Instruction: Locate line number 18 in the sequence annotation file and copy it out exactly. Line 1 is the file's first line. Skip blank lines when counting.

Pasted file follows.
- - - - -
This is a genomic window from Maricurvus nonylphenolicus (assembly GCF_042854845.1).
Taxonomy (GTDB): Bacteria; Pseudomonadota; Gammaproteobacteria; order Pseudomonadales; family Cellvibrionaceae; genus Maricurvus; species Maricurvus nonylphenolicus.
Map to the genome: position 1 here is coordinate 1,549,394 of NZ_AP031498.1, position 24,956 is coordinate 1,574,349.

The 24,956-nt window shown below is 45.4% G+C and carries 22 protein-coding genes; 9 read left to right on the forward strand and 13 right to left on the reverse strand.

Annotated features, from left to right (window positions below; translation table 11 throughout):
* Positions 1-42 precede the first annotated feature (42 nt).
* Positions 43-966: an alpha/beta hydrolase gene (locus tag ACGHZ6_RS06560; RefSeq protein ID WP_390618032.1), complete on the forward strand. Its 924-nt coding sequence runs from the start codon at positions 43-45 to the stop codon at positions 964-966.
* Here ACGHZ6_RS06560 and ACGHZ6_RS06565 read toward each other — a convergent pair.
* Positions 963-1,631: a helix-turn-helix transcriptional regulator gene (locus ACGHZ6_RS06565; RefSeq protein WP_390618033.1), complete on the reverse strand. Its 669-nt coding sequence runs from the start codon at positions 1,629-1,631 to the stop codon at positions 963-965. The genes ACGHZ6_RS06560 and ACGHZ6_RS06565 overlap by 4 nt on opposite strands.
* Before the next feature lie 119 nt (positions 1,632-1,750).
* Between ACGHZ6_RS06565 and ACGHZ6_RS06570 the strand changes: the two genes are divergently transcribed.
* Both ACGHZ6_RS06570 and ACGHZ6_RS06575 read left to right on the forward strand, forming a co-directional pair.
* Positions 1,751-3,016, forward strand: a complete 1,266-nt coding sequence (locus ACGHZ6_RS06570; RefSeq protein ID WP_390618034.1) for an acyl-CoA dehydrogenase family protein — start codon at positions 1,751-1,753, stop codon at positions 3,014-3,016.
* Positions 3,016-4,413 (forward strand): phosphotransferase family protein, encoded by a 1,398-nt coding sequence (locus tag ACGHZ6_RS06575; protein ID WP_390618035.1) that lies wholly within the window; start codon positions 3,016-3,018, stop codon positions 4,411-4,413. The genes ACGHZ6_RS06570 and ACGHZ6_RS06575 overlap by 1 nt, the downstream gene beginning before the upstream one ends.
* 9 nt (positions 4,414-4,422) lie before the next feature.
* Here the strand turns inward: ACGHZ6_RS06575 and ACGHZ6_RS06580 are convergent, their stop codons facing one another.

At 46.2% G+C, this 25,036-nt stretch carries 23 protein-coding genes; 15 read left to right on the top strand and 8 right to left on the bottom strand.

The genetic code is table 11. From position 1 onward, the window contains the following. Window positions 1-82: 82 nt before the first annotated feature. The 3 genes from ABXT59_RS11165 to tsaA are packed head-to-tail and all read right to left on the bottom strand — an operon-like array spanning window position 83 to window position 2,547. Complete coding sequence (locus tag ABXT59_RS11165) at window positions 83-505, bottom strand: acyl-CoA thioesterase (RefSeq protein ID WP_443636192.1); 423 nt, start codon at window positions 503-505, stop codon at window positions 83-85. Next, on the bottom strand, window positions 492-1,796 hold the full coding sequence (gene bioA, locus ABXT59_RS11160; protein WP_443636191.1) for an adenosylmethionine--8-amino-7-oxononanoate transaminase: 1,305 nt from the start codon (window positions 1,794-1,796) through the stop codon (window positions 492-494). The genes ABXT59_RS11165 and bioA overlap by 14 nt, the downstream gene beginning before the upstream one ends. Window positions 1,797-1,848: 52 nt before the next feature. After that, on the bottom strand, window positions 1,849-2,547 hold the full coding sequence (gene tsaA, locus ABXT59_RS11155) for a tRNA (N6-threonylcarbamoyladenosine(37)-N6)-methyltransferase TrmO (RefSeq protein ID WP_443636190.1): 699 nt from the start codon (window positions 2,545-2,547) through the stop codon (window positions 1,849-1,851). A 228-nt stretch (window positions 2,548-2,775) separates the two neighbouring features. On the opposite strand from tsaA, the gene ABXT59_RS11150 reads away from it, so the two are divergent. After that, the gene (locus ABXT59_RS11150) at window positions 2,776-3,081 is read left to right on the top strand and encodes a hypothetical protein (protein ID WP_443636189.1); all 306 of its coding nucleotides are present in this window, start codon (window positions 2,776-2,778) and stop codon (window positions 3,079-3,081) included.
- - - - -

The genetic code is table 11. From position 1 onward, the window contains the following. Window positions 1-82: 82 nt before the first annotated feature. The 3 genes from ABXT59_RS11165 to tsaA are packed head-to-tail and all read right to left on the bottom strand — an operon-like array spanning window position 83 to window position 2,547. Complete coding sequence (locus tag ABXT59_RS11165) at window positions 83-505, bottom strand: acyl-CoA thioesterase (RefSeq protein ID WP_443636192.1); 423 nt, start codon at window positions 503-505, stop codon at window positions 83-85. Next, on the bottom strand, window positions 492-1,796 hold the full coding sequence (gene bioA, locus ABXT59_RS11160; protein WP_443636191.1) for an adenosylmethionine--8-amino-7-oxononanoate transaminase: 1,305 nt from the start codon (window positions 1,794-1,796) through the stop codon (window positions 492-494). The genes ABXT59_RS11165 and bioA overlap by 14 nt, the downstream gene beginning before the upstream one ends. Window positions 1,797-1,848: 52 nt before the next feature. After that, on the bottom strand, window positions 1,849-2,547 hold the full coding sequence (gene tsaA, locus ABXT59_RS11155) for a tRNA (N6-threonylcarbamoyladenosine(37)-N6)-methyltransferase TrmO (RefSeq protein ID WP_443636190.1): 699 nt from the start codon (window positions 2,545-2,547) through the stop codon (window positions 1,849-1,851). A 228-nt stretch (window positions 2,548-2,775) separates the two neighbouring features. On the opposite strand from tsaA, the gene ABXT59_RS11150 reads away from it, so the two are divergent. After that, the gene (locus ABXT59_RS11150) at window positions 2,776-3,081 is read left to right on the top strand and encodes a hypothetical protein (protein ID WP_443636189.1); all 306 of its coding nucleotides are present in this window, start codon (window positions 2,776-2,778) and stop codon (window positions 3,079-3,081) included.